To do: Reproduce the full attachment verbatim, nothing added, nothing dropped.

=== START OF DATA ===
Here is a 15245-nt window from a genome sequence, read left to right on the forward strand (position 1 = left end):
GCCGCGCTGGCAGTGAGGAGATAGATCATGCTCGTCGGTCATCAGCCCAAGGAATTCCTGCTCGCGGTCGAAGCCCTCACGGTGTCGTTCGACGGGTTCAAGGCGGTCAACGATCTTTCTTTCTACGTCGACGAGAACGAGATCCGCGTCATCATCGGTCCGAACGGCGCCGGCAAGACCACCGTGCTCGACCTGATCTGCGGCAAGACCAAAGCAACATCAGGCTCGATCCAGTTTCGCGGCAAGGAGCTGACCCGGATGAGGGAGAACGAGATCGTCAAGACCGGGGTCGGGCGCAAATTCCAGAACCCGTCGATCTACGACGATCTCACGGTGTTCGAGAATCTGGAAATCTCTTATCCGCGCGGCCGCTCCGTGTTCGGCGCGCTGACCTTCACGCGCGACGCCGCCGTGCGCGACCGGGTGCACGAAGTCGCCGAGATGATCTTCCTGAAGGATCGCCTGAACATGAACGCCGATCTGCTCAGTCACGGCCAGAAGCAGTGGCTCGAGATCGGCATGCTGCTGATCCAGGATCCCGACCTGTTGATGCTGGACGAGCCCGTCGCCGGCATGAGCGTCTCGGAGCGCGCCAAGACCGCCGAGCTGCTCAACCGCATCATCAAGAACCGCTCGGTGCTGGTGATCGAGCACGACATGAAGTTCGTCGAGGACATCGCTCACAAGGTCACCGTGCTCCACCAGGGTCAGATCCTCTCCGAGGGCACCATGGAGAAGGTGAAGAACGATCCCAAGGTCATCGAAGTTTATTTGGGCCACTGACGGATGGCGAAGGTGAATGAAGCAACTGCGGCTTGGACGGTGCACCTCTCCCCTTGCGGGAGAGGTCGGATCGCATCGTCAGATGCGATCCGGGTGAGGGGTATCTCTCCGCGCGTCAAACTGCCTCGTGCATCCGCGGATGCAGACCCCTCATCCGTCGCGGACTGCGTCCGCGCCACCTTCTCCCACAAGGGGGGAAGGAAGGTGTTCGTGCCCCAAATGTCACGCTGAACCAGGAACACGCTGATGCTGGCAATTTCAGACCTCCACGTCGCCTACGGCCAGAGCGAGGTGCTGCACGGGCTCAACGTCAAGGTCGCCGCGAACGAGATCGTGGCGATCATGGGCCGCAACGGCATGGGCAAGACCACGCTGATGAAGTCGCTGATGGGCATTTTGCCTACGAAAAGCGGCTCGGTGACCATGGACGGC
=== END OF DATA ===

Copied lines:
Here is a 15245-nt window from a genome sequence, read left to right on the forward strand (position 1 = left end):
GCCGCGCTGGCAGTGAGGAGATAGATCATGCTCGTCGGTCATCAGCCCAAGGAATTCCTGCTCGCGGTCGAAGCCCTCACGGTGTCGTTCGACGGGTTCAAGGCGGTCAACGATCTTTCTTTCTACGTCGACGAGAACGAGATCCGCGTCATCATCGGTCCGAACGGCGCCGGCAAGACCACCGTGCTCGACCTGATCTGCGGCAAGACCAAAGCAACATCAGGCTCGATCCAGTTTCGCGGCAAGGAGCTGACCCGGATGAGGGAGAACGAGATCGTCAAGACCGGGGTCGGGCGCAAATTCCAGAACCCGTCGATCTACGACGATCTCACGGTGTTCGAGAATCTGGAAATCTCTTATCCGCGCGGCCGCTCCGTGTTCGGCGCGCTGACCTTCACGCGCGACGCCGCCGTGCGCGACCGGGTGCACGAAGTCGCCGAGATGATCTTCCTGAAGGATCGCCTGAACATGAACGCCGATCTGCTCAGTCACGGCCAGAAGCAGTGGCTCGAGATCGGCATGCTGCTGATCCAGGATCCCGACCTGTTGATGCTGGACGAGCCCGTCGCCGGCATGAGCGTCTCGGAGCGCGCCAAGACCGCCGAGCTGCTCAACCGCATCATCAAGAACCGCTCGGTGCTGGTGATCGAGCACGACATGAAGTTCGTCGAGGACATCGCTCACAAGGTCACCGTGCTCCACCAGGGTCAGATCCTCTCCGAGGGCACCATGGAGAAGGTGAAGAACGATCCCAAGGTCATCGAAGTTTATTTGGGCCACTGACGGATGGCGAAGGTGAATGAAGCAACTGCGGCTTGGACGGTGCACCTCTCCCCTTGCGGGAGAGGTCGGATCGCATCGTCAGATGCGATCCGGGTGAGGGGTATCTCTCCGCGCGTCAAACTGCCTCGTGCATCCGCGGATGCAGACCCCTCATCCGTCGCGGACTGCGTCCGCGCCACCTTCTCCCACAAGGGGGGAAGGAAGGTGTTCGTGCCCCAAATGTCACGCTGAACCAGGAACACGCTGATGCTGGCAATTTCAGACCTCCACGTCGCCTACGGCCAGAGCGAGGTGCTGCACGGGCTCAACGTCAAGGTCGCCGCGAACGAGATCGTGGCGATCATGGGCCGCAACGGCATGGGCAAGACCACGCTGATGAAGTCGCTGATGGGCATTTTGCCTACGAAAAGCGGCTCGGTGACCATGGACGGC